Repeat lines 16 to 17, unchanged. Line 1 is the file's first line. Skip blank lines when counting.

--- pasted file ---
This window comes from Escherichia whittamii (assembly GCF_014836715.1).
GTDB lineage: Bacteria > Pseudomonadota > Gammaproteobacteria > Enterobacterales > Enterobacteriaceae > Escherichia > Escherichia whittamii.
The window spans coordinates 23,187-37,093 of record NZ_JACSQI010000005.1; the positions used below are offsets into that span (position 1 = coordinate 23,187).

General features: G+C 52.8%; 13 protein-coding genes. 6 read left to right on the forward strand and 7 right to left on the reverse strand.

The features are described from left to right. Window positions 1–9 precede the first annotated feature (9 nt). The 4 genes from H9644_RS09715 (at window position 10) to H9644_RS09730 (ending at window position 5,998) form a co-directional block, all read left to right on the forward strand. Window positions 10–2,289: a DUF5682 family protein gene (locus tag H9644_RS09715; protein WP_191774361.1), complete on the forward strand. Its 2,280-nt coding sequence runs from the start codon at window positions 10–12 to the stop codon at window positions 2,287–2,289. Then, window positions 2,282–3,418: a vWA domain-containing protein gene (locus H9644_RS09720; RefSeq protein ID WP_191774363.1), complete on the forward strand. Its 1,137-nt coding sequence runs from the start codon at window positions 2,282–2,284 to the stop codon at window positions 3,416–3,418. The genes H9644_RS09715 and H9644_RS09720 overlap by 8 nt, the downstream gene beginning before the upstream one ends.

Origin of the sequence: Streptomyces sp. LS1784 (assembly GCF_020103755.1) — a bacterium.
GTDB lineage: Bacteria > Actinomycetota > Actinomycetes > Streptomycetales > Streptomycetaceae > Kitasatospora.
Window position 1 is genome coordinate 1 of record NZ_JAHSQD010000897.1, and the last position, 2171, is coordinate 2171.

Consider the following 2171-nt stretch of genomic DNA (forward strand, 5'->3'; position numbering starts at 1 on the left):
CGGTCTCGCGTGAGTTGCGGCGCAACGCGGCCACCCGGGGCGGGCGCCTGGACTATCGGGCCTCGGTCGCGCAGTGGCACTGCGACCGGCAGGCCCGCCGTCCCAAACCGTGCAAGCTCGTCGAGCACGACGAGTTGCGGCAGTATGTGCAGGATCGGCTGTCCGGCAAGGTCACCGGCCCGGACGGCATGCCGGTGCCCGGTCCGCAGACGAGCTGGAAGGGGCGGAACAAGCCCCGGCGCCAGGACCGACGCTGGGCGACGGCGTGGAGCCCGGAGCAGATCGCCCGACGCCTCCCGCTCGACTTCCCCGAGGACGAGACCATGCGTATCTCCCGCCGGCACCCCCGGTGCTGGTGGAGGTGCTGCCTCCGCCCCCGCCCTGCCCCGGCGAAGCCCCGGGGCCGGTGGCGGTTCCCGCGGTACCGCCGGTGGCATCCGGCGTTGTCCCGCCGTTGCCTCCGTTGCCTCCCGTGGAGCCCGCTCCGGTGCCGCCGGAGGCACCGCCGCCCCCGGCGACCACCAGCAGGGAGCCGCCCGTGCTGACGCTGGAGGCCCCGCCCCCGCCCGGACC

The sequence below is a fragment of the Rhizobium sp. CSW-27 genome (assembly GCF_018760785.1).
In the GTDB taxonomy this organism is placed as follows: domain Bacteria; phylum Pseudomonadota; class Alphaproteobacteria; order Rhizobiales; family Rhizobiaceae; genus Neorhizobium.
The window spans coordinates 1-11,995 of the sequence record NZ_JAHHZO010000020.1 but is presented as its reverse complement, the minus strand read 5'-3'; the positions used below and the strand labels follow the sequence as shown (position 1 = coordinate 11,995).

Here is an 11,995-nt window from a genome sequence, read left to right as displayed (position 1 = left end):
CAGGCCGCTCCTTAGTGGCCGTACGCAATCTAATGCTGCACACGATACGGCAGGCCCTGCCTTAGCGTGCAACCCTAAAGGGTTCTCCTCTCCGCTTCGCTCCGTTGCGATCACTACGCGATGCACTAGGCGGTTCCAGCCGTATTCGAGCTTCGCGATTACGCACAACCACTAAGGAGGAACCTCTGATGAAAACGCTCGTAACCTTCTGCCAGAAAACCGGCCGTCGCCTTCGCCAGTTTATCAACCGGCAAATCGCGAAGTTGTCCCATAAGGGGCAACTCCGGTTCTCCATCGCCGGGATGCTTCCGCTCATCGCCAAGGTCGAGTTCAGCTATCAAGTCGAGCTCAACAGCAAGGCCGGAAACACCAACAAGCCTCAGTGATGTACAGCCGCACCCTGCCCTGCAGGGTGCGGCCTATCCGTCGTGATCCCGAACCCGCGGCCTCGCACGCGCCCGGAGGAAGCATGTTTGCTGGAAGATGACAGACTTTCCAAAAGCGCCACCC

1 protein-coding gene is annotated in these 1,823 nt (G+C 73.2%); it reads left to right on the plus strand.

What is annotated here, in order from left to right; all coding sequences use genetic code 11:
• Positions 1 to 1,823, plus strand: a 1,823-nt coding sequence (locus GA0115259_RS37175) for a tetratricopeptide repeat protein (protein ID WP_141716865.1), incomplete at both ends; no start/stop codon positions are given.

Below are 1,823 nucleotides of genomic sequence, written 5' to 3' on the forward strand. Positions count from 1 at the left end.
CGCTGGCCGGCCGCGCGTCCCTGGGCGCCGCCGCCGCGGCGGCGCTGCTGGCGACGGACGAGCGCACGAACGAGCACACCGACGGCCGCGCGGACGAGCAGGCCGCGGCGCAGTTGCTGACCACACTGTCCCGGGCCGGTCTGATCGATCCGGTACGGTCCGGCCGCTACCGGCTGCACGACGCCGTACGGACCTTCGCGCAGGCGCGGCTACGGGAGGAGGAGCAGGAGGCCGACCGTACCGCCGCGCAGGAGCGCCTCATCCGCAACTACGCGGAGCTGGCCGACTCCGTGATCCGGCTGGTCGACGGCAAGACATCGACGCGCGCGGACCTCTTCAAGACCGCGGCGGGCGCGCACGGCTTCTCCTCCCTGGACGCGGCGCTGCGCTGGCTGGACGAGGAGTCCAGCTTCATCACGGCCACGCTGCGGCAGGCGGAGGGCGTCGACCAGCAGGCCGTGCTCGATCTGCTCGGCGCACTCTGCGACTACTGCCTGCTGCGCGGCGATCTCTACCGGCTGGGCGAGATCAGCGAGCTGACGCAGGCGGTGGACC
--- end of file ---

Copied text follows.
1 protein-coding gene is annotated in these 1,823 nt (G+C 73.2%); it reads left to right on the plus strand.

What is annotated here, in order from left to right; all coding sequences use genetic code 11: